We have been dealing with the difficult subject of death in these last few articles. No one likes to think about death, but it is a reality we must address. It is a subject hard to address because the only time we generally think of it is when we’ve just experienced it in some way, then it is hard because, well, face it, it is hard to see anything clearly when your eyes are blinded by tears. If you are a reader who has just experienced the loss of a loved one let me offer two thoughts: first, let me offer you my condolences and second let me say this series isn’t for you—at least not yet. Put them away for now, then, when you have had time to grieve dig them out and read them. I think you will find hope.
When my father with whom I was very close died suddenly, I found these words of wisdom and comfort: “Good people pass away; the godly often die before their time. But no one seems to care or wonder why. No one seems to understand that God is protecting them from the evil to come. For those who follow godly paths will rest in peace when they die.” (Isaiah 57:1–2, NLT).
Norman MacLeod said, “We picture death as coming to destroy; let us rather picture Christ as coming to save. We think of death as ending; let us rather think of life as beginning, and that more abundantly. We think of losing; let us think of gaining. We think of parting, let us think of meeting, we think of going away; let us think of arriving. And as the voice of death whispers ‘You must go from earth’, let us hear the voice of Christ saying, ‘You are but coming to Me!’”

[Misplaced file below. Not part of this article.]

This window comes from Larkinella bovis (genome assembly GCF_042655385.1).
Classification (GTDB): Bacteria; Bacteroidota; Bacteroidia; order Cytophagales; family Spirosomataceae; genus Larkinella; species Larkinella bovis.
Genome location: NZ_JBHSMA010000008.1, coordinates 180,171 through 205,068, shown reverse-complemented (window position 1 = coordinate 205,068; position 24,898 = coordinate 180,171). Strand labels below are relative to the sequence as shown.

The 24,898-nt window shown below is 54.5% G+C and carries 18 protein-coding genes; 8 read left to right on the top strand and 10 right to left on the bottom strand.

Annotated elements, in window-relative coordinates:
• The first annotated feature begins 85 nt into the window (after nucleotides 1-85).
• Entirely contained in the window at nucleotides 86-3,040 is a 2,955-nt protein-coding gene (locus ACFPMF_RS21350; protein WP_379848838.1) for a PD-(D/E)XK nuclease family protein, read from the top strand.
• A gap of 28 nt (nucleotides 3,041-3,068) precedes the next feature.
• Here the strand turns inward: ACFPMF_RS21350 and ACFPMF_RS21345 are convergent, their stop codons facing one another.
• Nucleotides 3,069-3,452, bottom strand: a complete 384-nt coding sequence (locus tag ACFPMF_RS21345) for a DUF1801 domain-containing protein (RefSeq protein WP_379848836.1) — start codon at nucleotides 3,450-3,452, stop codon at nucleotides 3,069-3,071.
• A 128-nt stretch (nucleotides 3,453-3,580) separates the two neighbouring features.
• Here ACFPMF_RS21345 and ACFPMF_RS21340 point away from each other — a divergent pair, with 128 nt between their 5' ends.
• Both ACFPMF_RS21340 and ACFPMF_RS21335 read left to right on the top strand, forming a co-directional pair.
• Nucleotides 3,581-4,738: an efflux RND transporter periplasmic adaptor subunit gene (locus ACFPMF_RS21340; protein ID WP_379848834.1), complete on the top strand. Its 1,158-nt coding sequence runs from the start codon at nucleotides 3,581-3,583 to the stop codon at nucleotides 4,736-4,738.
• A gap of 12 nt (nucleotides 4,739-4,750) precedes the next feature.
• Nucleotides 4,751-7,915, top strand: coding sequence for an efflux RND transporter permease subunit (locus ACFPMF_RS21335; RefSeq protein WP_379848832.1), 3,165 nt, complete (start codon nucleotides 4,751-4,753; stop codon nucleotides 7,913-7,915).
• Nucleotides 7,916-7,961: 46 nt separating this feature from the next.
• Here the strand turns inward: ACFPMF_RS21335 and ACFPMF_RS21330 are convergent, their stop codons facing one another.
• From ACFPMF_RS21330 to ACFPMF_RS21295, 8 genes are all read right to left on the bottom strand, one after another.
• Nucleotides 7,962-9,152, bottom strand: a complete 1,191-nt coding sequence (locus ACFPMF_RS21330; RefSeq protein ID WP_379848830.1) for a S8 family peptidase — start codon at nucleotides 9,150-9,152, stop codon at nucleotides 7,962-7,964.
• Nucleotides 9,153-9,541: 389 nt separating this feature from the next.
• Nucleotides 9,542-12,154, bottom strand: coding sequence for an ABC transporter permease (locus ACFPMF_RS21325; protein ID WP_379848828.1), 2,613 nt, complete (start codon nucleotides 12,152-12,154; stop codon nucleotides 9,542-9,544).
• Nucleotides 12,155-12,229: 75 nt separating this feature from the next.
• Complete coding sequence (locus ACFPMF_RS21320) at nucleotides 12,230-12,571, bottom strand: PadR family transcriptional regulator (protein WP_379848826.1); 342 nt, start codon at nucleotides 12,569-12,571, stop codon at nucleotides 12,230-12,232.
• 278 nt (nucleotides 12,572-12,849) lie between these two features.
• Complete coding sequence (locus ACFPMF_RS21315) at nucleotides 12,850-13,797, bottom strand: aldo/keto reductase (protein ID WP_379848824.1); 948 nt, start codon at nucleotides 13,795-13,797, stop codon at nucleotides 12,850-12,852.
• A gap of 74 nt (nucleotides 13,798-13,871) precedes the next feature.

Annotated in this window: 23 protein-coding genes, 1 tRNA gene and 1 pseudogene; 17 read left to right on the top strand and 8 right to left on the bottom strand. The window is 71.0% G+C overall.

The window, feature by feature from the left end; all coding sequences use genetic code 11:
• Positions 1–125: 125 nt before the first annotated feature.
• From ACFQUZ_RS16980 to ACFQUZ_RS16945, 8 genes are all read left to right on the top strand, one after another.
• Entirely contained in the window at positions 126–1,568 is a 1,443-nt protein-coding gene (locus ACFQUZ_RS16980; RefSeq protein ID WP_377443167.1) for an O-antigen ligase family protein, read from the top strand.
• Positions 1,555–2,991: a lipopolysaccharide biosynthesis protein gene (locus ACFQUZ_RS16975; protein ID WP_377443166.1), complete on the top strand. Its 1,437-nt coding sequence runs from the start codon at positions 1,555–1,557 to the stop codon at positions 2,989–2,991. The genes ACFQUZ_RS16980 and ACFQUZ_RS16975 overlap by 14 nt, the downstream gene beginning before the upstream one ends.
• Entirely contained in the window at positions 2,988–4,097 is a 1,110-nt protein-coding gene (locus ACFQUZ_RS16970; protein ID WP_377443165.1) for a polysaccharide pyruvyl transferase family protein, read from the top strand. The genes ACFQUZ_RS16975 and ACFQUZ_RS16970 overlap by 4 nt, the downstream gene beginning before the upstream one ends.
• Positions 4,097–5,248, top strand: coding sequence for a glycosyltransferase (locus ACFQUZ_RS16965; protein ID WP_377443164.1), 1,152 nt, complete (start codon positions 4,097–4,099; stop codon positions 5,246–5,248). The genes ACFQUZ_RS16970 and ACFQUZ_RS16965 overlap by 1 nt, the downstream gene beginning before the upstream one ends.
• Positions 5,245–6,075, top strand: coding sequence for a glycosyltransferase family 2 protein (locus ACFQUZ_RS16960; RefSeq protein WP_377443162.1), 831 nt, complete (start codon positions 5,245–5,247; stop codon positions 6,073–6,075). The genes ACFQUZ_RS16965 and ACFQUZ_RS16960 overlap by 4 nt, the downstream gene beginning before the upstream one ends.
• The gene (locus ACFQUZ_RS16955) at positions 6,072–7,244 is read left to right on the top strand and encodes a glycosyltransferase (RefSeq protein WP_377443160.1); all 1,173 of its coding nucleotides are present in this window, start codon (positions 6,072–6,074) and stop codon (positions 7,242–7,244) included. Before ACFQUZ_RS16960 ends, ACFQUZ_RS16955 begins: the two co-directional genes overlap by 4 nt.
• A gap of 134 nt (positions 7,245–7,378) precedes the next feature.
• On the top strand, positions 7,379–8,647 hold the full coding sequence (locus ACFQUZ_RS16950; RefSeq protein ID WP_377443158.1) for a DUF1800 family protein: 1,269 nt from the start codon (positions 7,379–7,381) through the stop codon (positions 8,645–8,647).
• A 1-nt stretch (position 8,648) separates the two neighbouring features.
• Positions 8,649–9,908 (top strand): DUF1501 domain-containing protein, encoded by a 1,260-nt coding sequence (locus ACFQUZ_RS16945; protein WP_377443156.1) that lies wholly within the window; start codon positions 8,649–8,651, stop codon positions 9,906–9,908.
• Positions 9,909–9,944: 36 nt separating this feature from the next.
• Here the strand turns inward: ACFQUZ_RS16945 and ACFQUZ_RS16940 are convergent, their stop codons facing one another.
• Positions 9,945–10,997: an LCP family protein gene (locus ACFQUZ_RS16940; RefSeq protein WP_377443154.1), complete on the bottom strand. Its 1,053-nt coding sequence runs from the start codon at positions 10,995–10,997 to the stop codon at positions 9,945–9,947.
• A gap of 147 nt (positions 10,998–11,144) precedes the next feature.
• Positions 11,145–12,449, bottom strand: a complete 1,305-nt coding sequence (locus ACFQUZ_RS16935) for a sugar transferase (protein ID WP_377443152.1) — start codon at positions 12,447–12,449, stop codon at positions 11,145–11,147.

That is not true for everyone. As much as we hate that, it is a fact we must face. Many commentators tell us that Jesus spoke more on the subject of hell than He did on the subject of heaven. I really don’t know. What I do know is that Jesus did reference both heaven and hell and He spoke of them as literal places.
C.S. Lewis, speaking on this difficult subject wrote that he finds the doctrine of hell horrifying and understands that it is “the basis on which many reject Christianity.” Then he writes, “In the long run the answer to all those who object to the doctrine of hell, is itself a question: What are you asking God to do? To wipe out their past sins and, at all costs, to give them a fresh start, smoothing every difficulty and offering every miraculous help? But He has done so, on Calvary. To forgive them? They will not be forgiven. To leave them alone? Alas, I am afraid that is what He does.”
Lewis reminds us of two important truths in this statement. First, he reminds us that in the concept of hell is contained the concept of ultimate justice. We all want justice (particularly if we’ve been wronged). If God were only a God of love, everyone who died would instantly go to heaven. Hitler would be in heaven. Stalin, in heaven. The worst of the worst would be populating heaven’s streets.
The same writings that tell us God is love, also tell us He is just. We see the problem of a love-only God above; if God were only just, none of us would go to heaven! Heaven is not populated by “good people,” nor is it populated by deserving people; it is populated by forgiven people and that is what Lewis in the statement above reminds us.
How does one prepare for death? By accepting the gift of life Jesus offers to us. The Apostle John put it this way, “For this is how God loved the world: He gave his one and only Son, so that everyone who believes in him will not perish but have eternal life.” (John 3:16, NLT).
When I stand before God and He asks me, “John, why should I let you into My Heaven?” My answer is not going to be anything I have done, but profession of what He has done; He died in my place paying the penalty I owe so I could enjoy a new life—both here and beyond the grave.